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Homework Help: Kinematics w/ Constant Acceleration

  1. Aug 14, 2008 #1
    1. The problem statement, all variables and given/known data
    A particle moves along the s-direction with constant acceleration. The displacement, measured from a convenient position, is 2m when t = 0 and is zero when t = 10s. If the velocity is momentarily zero when t = 6s, determine the acceleration a and the velocity v when t = 10s


    2. Relevant equations

    I tried finding plotting s vs. t and then trying to get an equation of the line, but that led me nowhere. Taking its derivative didnt help. I also looked at the formulas for constant acceleration but didnt know how to apply them. The fact that the velocity is momentarily zero at t = 6 means that the slope of my s vs. t plot is zero for that portion right?

    3. The attempt at a solution

    Equation of line: slope m = 0.5t
    s = 0.5t + 2

    Second attempt: s = s_0 + (v_0)t + 0.5at^2

    s = 0, s_0 = 2
     
  2. jcsd
  3. Aug 15, 2008 #2

    nvn

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    aznkid310 wrote: "The fact that the velocity is momentarily zero at t = 6 means the slope of my s versus t plot is zero [at t = 6], right?"

    Correct. v = ds/dt; therefore, if v(6) = 0, it means the instantaneous slope of the s versus t plot is zero at t = 6. But don't worry about plotting s versus t right now.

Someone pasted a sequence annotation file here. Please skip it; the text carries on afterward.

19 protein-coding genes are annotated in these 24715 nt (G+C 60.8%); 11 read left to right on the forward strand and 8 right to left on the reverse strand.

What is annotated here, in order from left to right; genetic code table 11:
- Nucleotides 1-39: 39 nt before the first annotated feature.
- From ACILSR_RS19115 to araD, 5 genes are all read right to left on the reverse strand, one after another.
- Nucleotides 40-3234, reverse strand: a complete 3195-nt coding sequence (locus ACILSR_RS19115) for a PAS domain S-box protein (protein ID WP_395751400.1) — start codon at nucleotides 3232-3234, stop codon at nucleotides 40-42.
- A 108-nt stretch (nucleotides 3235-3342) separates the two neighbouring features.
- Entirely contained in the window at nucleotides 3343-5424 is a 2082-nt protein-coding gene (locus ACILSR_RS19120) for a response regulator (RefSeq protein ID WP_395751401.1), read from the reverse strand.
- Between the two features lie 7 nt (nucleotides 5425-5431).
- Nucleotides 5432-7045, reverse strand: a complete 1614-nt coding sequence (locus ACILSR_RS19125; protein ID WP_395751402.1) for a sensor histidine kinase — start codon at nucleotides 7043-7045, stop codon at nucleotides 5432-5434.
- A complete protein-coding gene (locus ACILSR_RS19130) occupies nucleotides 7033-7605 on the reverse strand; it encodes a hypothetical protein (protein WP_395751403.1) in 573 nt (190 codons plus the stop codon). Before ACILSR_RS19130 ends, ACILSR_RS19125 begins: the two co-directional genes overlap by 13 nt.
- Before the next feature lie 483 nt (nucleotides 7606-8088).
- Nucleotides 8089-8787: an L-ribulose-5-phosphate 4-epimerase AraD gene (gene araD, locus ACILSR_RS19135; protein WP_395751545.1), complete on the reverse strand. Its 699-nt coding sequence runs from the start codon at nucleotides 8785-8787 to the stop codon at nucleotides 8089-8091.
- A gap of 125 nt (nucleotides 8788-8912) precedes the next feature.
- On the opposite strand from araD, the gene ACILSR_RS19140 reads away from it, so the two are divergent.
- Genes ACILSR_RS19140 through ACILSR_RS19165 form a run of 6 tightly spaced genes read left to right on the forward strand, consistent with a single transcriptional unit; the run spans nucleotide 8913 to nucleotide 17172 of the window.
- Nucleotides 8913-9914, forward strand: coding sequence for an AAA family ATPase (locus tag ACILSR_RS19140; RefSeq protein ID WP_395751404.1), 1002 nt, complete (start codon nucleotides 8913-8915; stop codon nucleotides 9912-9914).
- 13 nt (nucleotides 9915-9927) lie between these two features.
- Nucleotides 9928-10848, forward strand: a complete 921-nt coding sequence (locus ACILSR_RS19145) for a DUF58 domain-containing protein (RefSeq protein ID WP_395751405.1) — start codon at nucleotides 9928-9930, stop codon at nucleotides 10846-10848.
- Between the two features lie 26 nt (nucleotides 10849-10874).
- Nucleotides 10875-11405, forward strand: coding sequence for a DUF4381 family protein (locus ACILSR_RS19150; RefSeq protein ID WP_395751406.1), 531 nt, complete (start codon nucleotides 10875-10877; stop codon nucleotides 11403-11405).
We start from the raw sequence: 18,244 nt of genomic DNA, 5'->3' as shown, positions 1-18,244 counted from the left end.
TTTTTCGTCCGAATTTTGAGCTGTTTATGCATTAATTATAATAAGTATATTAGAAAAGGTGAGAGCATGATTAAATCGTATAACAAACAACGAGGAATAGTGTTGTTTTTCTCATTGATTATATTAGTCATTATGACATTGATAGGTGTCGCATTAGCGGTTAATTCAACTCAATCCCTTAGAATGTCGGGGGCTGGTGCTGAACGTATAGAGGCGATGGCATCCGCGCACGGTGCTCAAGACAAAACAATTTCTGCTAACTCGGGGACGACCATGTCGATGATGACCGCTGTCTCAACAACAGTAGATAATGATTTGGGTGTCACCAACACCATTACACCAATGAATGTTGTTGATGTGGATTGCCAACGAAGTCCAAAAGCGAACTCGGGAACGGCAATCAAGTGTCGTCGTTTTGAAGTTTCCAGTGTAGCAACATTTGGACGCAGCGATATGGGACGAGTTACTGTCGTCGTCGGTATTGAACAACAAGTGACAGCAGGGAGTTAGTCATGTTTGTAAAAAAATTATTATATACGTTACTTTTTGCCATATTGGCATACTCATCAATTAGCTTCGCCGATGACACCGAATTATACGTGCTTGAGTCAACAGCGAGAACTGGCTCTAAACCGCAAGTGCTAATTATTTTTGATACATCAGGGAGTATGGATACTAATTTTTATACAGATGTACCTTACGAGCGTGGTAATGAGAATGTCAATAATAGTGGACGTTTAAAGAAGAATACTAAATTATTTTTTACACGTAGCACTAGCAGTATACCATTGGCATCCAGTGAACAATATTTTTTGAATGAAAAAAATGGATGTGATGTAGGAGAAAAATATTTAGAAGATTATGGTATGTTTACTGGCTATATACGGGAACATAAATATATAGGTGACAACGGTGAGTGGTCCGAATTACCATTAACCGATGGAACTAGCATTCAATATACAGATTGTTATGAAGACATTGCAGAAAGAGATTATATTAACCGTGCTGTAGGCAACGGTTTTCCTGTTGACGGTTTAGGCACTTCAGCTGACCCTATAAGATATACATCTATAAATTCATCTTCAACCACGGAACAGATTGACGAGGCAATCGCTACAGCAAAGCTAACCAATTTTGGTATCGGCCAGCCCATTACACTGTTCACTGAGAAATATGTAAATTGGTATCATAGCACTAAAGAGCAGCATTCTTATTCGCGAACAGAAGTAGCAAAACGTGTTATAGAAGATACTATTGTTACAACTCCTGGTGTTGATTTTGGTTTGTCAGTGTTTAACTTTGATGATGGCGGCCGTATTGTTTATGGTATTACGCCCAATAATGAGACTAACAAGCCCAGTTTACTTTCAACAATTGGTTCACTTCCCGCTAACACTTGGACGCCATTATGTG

(1) Given (known).
    s0 = 2.
    s = 0 at t = 10.
    v = 0 at t = 6.
    Find a and v at t = 10.

    (2) Relevant equations.
    s = s0 + v0*t + 0.5*a*t^2.
    v = v0 + a*t.

    (3) Hint: Use the above relevant equations, and the above given conditions, to first solve simultaneously for v0.
     
  4. Aug 15, 2008 #3
    1) s = 2 + v0*t + 0.5*a*t^2

    2) v(6) = v0 + a(6) = 0
    a = -v0/6

    3) s = 2 + v0*t + 0.5*(-v0/6)*t^2

    4) At t = 10s: 0 = 2 + 10(v0) + ([-100*v0]/12)

    v0 = -1.2 m/s

    5) v = v0 + a*t = -1.2 +a*t

    6) At t = 6s: 0 = -1.2 + 6a

    a = 0.2 m/s^2

    7) v = -1.2 + 0.2t

    8) At t = 10s: v = -1.2 +0.2*10

    v = 0.8 m/s

    Is this correct?
    How did you know to solve for v0 first?
     
  5. Aug 16, 2008 #4

    nvn

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    You did excellent work, aznkid310. That's correct.

    How did I know to solve for v0 first? More or less, by trial and error. I just started plugging each given (known) condition into the various constant-acceleration kinematics formulas (experimenting, trying, investigating, retrying), to see what I would get and to see what is still unknown. I ended up with two acceptable-looking equations and two unknowns; so I knew I could at least go ahead and solve for those two unknowns, which I thought might help lead to a solution. Afterwards, computing v became straightforward.
     
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